PM could face two confidence votes in a year as Tory MPs consider rule change

Politics

Conservative MPs are considering a rule change that would mean Boris Johnson could face a second confidence vote later this year, Sky News has learnt.

Under the current rules, the prime minister would be immune from another challenge for a year if he wins such a vote.

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But the 1922 Committee of Conservative MPs is considering changing that, Sky News has been told.

What is being considered?

Proposals have been floated for there to be a possible second ballot, but only if a higher threshold is met.

At the moment, 15% of Tory MPs have to write letters of no confidence to Sir Graham Brady, chairman of the 1922 committee, to trigger a contest.

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Under the proposals, the threshold for a second vote would be set at one-third of the parliamentary party.

Sky’s political editor Beth Rigby has been told the aim of the move would be to give the party “more flexibility” and make the leader “more accountable”.

Why is the PM under pressure?

It comes as the PM fights to avoid a confidence vote in his leadership amid anger among his MPs over parties and gatherings in Downing Street and other government departments during coronavirus restrictions in 2020 and 2021.

Mr Johnson has admitted attending a drinks party in the Number 10 garden in May 2020, described by one of his aides as a “bring your own booze” event.

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PM under pressure to resign

But he has claimed he thought it was a “work event” – and said in an interview on Tuesday that “nobody told me” it was against the rules.

The revelation that officials held two parties in Downing Street the day before the Queen sat alone at Prince Philip’s funeral last year has also provoked fury.

Number 10 later apologised to the Queen and said Mr Johnson was not in Downing Street that day.

Claims of more letters

Westminster has been abuzz with speculation in recent days that the requisite 54 letters could soon be reached, but this has yet to happen.

Around 12 more letters from MPs first elected in 2019 were handed in on Wednesday morning, Sky’s Sam Coates and Joe Pike reported.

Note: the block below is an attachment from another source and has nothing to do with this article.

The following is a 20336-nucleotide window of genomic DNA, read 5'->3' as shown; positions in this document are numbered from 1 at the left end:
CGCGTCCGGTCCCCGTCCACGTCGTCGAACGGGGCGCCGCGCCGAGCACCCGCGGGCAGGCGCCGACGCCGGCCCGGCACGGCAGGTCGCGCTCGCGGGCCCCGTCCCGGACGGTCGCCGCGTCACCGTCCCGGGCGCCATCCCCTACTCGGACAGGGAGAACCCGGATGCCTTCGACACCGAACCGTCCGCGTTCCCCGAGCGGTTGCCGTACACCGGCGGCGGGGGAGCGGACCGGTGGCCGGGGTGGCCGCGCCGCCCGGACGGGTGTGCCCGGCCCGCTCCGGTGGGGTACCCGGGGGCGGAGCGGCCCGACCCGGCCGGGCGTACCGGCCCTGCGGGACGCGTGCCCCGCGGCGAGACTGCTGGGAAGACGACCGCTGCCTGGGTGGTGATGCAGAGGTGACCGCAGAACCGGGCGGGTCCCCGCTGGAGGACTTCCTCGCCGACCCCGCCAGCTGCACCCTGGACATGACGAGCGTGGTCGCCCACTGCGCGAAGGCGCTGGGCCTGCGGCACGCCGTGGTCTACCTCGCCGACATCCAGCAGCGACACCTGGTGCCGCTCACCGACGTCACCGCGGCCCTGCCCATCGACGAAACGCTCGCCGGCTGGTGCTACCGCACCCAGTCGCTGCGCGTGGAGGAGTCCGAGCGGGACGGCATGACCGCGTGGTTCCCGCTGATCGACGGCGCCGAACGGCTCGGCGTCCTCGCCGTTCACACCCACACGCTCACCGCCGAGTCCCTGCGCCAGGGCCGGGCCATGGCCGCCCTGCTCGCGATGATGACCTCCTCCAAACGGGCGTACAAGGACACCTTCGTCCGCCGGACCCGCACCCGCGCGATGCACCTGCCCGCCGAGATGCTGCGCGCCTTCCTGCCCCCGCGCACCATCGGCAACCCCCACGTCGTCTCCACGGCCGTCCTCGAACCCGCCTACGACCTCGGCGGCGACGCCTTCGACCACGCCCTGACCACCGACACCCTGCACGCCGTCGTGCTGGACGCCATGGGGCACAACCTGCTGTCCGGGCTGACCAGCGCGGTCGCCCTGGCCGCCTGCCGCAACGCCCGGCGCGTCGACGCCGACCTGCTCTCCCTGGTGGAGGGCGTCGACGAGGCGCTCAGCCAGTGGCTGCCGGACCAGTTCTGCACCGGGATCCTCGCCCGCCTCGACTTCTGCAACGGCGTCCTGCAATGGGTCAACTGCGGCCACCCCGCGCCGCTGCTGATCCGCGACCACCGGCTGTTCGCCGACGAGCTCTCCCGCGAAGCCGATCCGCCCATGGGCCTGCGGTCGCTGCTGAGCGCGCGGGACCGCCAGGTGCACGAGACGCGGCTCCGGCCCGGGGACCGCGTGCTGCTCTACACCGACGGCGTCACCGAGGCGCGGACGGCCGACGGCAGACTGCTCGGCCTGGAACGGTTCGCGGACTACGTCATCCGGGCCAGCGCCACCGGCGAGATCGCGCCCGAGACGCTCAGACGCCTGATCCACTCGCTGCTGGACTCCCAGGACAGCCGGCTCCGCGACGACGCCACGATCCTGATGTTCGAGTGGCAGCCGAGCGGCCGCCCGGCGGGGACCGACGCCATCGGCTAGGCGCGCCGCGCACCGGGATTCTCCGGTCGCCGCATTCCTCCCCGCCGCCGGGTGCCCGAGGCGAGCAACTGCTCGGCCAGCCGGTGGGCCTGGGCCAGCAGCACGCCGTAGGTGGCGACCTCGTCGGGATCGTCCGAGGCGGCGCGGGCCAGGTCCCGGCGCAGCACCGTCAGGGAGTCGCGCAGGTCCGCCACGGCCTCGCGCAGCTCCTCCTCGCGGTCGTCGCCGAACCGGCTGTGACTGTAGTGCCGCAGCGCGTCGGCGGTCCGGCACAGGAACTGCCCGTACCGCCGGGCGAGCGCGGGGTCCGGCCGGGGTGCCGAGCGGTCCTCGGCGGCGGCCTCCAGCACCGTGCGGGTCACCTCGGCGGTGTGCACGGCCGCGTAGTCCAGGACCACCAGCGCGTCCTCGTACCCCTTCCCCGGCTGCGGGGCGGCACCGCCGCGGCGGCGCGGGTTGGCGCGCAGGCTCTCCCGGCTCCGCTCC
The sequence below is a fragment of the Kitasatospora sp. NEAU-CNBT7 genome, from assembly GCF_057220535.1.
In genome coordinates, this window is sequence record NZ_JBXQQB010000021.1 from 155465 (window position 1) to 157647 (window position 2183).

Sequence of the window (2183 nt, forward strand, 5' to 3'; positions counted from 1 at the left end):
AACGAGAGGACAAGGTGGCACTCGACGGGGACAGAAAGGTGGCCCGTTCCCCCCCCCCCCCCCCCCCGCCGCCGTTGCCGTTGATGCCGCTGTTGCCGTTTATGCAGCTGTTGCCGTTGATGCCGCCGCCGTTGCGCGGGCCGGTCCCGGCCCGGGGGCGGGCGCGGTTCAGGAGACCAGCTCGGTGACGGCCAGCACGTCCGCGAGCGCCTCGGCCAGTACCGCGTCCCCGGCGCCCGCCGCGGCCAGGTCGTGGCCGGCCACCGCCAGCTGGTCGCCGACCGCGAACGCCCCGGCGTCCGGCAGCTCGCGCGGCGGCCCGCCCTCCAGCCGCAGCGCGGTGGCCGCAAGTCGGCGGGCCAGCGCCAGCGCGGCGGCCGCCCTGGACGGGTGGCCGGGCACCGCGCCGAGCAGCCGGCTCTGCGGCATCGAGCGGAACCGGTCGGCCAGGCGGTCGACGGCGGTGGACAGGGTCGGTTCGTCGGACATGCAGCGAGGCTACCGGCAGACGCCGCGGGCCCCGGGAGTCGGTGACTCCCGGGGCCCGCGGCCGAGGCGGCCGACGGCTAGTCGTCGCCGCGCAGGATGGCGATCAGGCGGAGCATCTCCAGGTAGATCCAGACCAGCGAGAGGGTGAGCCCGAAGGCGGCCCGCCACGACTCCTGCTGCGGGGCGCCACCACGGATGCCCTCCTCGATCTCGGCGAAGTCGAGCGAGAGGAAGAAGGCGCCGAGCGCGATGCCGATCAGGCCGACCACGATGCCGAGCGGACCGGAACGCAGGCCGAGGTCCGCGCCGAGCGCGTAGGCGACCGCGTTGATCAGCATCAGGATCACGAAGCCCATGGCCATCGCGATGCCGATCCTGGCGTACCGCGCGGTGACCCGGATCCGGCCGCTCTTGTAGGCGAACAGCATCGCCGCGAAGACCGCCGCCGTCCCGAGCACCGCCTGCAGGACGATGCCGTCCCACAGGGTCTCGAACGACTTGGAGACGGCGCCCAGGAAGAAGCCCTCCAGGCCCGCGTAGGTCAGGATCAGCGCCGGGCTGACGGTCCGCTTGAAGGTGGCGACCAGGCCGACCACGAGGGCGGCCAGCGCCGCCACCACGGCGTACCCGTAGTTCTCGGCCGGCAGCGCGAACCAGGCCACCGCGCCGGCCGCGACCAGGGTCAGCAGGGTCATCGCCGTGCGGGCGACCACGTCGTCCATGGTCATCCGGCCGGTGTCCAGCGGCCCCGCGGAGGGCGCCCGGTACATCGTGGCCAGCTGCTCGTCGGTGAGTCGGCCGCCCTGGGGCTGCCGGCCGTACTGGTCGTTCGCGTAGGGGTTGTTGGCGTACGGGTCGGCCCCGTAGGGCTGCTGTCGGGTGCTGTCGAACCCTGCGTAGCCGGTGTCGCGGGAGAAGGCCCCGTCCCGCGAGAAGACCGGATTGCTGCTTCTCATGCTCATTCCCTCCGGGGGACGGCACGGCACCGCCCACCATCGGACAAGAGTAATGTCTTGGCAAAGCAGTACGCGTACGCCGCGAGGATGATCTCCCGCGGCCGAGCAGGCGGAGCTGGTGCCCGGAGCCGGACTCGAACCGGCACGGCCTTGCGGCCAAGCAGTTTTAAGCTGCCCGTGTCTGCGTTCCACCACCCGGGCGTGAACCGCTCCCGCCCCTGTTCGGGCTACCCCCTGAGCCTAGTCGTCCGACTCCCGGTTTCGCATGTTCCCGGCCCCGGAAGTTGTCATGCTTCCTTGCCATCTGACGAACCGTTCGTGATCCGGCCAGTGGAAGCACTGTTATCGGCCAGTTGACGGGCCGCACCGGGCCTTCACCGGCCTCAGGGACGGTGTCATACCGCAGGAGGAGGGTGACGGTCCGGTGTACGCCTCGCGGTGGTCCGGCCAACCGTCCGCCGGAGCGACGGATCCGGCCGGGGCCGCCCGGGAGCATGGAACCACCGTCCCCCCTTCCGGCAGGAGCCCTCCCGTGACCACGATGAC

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Read more: Which Conservative MPs have submitted letters of no confidence in the PM so far?

Amid a flurry of claims and counterclaims, Conservative MP Andrew Bridgen told Sky News he believes the threshold will be met this week and a vote held next week.

But another Tory, Jonathan Gullis, claimed some MPs are withdrawing their letters.

However, he did not name names and said he had not spoken with any such individuals directly.

Tory MP defects while another calls on PM to go

On what has proven to be another difficult day for Mr Johnson, one of his MPs defected to Labour.

Christian Wakeford, who represents Bury South, said the PM and the Tories “have shown themselves incapable of offering the leadership and government this country deserves”.

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Cheers as Tory MP defects to Labour

Meanwhile, senior Conservative MP David Davis urged Mr Johnson to stand aside during Prime Minister’s Questions, imploring him to “in the name of God, go”.

Speaking later to the Daily Telegraph, the former Brexit secretary said his party is “going to have to make a decision or we face dying a death of 1,000 cuts”.

Read more: How an electrifying moment in parliament and fuming Tory MPs show toxicity towards Boris Johnson is spreading throughout the party

Number 10 insists PM expects to fight next election

Commons leader Jacob Rees-Mogg dismissed the significance of Mr Davis’ intervention, describing him as a “lone wolf”.

“His comments today were too theatrical,” he told Channel 4 News.

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Senior Tory tells PM to ‘go’

Downing Street has said the PM will fight any confidence vote and insisted he expects to fight the next election, currently due in 2024.

According to Mr Johnson’s press secretary, he will have further meetings with MPs as he bids to shore up his position.

Speaking to MPs at PMQs, the PM once again apologised and urged people to wait for the publication of the official Cabinet Office investigation into the gatherings.

Mr Johnson indicated Sue Gray’s long-awaited report will be published this week.

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